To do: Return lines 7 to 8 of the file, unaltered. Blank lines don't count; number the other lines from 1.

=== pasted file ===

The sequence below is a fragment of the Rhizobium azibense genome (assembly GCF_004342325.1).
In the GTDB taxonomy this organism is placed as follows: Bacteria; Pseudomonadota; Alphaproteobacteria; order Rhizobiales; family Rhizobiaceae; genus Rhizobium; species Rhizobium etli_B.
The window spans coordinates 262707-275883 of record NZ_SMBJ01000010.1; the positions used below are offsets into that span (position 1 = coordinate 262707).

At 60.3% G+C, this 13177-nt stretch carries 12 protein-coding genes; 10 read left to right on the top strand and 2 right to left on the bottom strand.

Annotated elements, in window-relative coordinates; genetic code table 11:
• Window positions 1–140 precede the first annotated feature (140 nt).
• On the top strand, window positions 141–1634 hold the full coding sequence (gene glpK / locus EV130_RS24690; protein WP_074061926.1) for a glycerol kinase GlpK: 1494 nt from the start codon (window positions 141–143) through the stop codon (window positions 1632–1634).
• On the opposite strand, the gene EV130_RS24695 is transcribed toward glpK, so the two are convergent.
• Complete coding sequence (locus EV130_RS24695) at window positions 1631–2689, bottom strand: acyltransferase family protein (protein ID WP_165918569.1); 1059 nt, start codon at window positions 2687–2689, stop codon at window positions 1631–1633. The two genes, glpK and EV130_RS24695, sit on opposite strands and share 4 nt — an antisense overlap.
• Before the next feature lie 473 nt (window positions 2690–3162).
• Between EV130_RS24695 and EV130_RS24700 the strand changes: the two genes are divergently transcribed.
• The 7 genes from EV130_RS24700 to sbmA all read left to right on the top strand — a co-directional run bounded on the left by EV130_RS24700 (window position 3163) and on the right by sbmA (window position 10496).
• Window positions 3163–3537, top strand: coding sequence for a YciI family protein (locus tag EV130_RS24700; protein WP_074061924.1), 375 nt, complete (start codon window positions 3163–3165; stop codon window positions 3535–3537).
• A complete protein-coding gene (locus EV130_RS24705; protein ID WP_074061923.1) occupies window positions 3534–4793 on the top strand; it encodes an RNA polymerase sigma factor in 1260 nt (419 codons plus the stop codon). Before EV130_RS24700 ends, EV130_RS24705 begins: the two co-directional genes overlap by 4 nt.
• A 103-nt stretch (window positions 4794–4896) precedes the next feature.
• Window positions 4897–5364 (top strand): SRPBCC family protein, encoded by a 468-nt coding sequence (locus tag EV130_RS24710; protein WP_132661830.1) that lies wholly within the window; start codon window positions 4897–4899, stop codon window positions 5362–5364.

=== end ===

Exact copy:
• On the top strand, window positions 141–1634 hold the full coding sequence (gene glpK / locus EV130_RS24690; protein WP_074061926.1) for a glycerol kinase GlpK: 1494 nt from the start codon (window positions 141–143) through the stop codon (window positions 1632–1634).
• On the opposite strand, the gene EV130_RS24695 is transcribed toward glpK, so the two are convergent.